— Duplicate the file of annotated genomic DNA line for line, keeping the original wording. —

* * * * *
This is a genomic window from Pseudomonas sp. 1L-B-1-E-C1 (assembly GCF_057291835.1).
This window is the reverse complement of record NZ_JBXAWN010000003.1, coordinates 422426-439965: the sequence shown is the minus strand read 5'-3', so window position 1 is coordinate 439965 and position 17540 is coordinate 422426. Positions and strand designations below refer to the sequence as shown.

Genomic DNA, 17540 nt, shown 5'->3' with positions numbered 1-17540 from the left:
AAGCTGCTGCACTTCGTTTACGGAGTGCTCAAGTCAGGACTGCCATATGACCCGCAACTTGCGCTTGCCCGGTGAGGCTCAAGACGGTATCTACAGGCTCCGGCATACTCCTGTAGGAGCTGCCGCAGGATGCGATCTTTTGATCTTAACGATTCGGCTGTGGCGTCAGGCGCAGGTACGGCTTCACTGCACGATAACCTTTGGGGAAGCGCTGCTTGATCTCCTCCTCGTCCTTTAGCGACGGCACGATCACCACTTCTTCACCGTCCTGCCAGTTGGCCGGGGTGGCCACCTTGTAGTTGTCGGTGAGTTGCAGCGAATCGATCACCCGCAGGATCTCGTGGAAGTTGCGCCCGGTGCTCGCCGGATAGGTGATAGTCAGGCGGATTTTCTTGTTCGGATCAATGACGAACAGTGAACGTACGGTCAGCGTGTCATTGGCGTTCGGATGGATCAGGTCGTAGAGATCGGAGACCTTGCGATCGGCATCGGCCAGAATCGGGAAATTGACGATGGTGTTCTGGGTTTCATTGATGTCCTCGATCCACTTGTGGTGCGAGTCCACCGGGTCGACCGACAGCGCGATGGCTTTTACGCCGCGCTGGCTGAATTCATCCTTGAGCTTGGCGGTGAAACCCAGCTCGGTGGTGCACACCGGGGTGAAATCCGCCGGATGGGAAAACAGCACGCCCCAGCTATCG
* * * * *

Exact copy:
This is a genomic window from Pseudomonas sp. 1L-B-1-E-C1 (assembly GCF_057291835.1).
This window is the reverse complement of record NZ_JBXAWN010000003.1, coordinates 422426-439965: the sequence shown is the minus strand read 5'-3', so window position 1 is coordinate 439965 and position 17540 is coordinate 422426. Positions and strand designations below refer to the sequence as shown.

Genomic DNA, 17540 nt, shown 5'->3' with positions numbered 1-17540 from the left:
AAGCTGCTGCACTTCGTTTACGGAGTGCTCAAGTCAGGACTGCCATATGACCCGCAACTTGCGCTTGCCCGGTGAGGCTCAAGACGGTATCTACAGGCTCCGGCATACTCCTGTAGGAGCTGCCGCAGGATGCGATCTTTTGATCTTAACGATTCGGCTGTGGCGTCAGGCGCAGGTACGGCTTCACTGCACGATAACCTTTGGGGAAGCGCTGCTTGATCTCCTCCTCGTCCTTTAGCGACGGCACGATCACCACTTCTTCACCGTCCTGCCAGTTGGCCGGGGTGGCCACCTTGTAGTTGTCGGTGAGTTGCAGCGAATCGATCACCCGCAGGATCTCGTGGAAGTTGCGCCCGGTGCTCGCCGGATAGGTGATAGTCAGGCGGATTTTCTTGTTCGGATCAATGACGAACAGTGAACGTACGGTCAGCGTGTCATTGGCGTTCGGATGGATCAGGTCGTAGAGATCGGAGACCTTGCGATCGGCATCGGCCAGAATCGGGAAATTGACGATGGTGTTCTGGGTTTCATTGATGTCCTCGATCCACTTGTGGTGCGAGTCCACCGGGTCGACCGACAGCGCGATGGCTTTTACGCCGCGCTGGCTGAATTCATCCTTGAGCTTGGCGGTGAAACCCAGCTCGGTGGTGCACACCGGGGTGAAATCCGCCGGATGGGAAAACAGCACGCCCCAGCTATCG